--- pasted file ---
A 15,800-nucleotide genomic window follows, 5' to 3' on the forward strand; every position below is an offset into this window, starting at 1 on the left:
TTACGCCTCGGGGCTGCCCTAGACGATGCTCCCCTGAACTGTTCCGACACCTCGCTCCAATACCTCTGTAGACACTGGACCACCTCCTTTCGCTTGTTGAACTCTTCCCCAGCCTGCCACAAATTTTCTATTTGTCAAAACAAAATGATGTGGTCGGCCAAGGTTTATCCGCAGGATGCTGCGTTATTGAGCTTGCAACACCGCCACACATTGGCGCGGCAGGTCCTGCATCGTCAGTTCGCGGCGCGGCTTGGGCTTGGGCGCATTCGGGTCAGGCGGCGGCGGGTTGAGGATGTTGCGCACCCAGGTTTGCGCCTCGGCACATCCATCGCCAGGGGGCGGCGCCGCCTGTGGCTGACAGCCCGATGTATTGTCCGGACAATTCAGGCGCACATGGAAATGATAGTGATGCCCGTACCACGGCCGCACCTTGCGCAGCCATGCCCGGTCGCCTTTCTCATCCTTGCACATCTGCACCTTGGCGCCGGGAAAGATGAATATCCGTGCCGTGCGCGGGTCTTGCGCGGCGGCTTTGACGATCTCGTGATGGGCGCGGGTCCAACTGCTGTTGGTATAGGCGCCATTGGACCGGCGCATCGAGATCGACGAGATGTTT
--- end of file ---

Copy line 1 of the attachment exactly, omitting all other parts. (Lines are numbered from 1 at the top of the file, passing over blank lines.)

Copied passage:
A 15,800-nucleotide genomic window follows, 5' to 3' on the forward strand; every position below is an offset into this window, starting at 1 on the left: